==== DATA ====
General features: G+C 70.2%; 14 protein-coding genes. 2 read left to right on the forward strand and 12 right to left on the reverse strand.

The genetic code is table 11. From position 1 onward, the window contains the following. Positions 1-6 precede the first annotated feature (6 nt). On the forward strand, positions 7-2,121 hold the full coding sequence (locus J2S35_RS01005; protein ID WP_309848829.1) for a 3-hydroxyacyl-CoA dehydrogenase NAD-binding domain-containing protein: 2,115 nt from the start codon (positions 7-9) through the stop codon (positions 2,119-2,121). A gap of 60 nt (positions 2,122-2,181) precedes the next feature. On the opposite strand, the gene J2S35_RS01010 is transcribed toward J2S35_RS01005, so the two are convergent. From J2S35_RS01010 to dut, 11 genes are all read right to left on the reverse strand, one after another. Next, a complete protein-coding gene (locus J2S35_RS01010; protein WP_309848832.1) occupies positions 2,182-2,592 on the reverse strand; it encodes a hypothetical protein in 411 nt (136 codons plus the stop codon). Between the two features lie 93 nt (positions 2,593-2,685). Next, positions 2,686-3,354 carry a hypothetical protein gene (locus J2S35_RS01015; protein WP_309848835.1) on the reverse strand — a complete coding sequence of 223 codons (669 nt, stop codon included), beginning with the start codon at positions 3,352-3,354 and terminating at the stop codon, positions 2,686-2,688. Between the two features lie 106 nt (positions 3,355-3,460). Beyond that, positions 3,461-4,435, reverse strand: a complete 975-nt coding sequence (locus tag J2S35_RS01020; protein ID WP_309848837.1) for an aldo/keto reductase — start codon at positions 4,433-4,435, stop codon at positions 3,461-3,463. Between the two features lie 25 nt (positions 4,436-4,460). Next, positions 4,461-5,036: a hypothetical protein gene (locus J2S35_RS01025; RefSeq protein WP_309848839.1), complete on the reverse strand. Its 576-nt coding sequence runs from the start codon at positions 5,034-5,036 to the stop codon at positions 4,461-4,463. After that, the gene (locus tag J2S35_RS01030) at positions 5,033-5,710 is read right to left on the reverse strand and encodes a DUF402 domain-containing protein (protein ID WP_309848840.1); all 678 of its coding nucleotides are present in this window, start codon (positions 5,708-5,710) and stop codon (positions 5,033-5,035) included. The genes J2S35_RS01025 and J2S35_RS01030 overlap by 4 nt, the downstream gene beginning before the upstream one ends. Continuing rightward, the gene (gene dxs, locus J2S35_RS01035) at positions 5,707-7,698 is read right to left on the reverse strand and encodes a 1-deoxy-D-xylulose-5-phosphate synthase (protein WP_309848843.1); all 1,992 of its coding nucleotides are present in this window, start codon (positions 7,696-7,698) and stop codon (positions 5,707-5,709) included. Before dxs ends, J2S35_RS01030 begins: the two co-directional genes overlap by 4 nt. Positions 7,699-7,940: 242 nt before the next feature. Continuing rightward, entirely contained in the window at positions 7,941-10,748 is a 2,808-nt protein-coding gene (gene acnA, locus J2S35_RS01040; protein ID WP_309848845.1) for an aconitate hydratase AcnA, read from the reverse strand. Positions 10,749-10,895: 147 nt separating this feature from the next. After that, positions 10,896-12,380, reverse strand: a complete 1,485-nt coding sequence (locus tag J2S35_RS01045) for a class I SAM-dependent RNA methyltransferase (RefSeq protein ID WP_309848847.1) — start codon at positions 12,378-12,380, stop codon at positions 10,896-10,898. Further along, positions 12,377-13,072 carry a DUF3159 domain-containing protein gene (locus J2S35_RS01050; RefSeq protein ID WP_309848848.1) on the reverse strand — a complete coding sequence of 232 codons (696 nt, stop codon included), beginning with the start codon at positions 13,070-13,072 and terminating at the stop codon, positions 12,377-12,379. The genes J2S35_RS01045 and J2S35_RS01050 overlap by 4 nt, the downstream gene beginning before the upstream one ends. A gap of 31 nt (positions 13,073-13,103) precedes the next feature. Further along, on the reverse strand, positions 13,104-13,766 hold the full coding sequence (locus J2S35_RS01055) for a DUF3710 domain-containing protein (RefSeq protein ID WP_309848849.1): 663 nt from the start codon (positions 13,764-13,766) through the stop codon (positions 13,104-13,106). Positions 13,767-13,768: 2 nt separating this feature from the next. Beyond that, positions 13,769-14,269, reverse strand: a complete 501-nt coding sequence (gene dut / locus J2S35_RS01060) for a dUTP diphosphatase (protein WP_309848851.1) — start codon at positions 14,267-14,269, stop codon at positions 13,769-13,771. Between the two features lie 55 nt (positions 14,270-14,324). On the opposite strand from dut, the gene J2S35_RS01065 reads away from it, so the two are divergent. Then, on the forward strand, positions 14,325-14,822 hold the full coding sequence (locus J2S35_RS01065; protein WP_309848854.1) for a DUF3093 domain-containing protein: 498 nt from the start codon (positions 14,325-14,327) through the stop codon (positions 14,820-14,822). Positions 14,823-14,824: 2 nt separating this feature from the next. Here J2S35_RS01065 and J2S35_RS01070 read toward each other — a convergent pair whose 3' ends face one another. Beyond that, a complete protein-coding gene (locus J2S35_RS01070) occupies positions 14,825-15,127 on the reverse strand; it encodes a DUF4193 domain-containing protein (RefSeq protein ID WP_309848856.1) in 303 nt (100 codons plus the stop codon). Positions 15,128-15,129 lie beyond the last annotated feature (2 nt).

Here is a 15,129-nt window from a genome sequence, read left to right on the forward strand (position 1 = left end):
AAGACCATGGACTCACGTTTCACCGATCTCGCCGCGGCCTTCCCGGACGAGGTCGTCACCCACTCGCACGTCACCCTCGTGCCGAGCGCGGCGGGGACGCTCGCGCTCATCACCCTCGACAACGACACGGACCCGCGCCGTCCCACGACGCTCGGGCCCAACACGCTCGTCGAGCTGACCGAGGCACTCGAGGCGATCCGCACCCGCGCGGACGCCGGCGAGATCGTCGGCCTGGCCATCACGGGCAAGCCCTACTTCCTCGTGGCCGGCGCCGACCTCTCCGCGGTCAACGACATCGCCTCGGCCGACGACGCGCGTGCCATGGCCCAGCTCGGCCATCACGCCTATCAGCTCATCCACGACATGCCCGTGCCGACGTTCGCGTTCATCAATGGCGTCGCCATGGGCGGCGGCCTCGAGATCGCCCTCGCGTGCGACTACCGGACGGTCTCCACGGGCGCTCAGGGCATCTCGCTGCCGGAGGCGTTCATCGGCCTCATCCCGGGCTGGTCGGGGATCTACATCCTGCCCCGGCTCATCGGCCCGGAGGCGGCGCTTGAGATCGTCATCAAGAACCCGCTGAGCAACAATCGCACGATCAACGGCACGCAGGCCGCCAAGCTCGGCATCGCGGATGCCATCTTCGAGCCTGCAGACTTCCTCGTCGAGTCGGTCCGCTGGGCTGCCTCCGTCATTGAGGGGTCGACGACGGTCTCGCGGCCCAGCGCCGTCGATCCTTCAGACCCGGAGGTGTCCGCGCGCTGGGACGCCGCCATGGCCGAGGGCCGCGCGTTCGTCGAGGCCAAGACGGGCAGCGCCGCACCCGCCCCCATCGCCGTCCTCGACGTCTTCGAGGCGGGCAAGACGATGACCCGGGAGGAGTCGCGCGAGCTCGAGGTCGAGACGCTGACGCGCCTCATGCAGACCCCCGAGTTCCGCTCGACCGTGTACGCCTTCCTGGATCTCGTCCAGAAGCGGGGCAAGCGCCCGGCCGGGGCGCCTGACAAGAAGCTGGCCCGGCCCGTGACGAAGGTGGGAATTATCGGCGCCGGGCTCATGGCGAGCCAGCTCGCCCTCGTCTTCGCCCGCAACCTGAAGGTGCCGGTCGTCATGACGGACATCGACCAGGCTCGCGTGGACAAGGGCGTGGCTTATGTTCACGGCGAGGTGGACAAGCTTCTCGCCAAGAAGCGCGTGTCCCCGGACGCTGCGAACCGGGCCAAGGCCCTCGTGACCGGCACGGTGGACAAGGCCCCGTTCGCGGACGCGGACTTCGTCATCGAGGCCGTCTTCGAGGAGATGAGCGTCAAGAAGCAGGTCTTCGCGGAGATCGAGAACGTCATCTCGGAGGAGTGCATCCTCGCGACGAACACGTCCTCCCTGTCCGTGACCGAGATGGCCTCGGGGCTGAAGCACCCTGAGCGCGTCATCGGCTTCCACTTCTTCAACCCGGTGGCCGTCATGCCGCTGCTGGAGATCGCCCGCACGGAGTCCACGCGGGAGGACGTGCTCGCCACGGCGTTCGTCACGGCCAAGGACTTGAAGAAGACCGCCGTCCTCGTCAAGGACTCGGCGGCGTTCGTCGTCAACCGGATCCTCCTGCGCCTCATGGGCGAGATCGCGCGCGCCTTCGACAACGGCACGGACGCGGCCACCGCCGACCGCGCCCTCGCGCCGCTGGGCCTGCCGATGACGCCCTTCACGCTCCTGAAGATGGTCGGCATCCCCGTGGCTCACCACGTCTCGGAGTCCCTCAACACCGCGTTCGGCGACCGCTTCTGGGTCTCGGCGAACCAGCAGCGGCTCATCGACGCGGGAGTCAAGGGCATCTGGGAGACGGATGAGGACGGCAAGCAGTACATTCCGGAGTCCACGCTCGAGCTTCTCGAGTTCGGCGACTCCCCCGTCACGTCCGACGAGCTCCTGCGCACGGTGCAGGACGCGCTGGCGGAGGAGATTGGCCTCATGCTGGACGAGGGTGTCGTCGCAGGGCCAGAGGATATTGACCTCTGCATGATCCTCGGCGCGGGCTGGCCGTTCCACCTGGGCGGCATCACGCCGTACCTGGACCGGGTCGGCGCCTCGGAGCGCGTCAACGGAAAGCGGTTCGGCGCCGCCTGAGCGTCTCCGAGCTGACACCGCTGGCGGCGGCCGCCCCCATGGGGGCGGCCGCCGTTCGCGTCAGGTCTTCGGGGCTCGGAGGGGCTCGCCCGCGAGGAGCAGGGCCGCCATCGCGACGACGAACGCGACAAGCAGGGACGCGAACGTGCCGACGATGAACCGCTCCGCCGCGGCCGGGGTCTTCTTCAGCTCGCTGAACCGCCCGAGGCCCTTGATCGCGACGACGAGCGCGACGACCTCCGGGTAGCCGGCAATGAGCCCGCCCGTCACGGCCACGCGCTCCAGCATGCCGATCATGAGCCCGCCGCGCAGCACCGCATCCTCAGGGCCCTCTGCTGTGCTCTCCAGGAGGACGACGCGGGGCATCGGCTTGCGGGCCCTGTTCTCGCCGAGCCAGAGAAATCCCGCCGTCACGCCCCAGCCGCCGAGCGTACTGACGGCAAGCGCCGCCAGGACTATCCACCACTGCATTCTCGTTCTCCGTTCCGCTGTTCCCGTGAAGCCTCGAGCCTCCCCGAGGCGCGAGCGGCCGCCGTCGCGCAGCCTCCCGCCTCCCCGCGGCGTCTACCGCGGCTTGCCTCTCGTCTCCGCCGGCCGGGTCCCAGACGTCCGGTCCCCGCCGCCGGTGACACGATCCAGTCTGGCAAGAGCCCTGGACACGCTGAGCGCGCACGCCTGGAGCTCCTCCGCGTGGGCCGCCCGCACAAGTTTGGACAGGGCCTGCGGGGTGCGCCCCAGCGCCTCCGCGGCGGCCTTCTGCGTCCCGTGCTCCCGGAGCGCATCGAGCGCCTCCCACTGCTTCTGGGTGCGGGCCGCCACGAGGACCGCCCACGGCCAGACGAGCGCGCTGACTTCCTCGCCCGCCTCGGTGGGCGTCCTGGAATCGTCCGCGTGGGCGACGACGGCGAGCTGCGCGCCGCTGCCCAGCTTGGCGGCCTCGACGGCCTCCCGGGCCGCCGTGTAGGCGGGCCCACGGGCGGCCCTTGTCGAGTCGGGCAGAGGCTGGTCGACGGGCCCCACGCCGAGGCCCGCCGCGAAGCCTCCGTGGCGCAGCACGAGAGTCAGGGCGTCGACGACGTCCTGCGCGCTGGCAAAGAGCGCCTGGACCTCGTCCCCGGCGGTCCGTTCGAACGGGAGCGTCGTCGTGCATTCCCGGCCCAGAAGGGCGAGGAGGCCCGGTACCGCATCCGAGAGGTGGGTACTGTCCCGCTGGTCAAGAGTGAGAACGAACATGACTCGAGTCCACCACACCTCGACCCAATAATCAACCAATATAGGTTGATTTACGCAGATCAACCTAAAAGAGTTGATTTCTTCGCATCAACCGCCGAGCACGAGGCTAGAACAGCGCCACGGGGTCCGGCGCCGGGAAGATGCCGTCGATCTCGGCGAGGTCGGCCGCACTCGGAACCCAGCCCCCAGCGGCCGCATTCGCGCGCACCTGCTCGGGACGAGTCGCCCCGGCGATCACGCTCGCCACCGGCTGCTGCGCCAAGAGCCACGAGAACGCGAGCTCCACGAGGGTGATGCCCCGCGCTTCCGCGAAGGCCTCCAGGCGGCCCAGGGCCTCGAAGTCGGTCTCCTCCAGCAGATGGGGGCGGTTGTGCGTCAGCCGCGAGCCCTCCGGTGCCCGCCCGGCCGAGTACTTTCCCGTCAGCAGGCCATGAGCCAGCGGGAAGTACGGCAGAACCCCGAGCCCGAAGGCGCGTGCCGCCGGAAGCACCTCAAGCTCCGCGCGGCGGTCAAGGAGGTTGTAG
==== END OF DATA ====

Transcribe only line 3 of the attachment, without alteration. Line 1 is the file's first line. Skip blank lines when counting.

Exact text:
Here is a 15,129-nt window from a genome sequence, read left to right on the forward strand (position 1 = left end):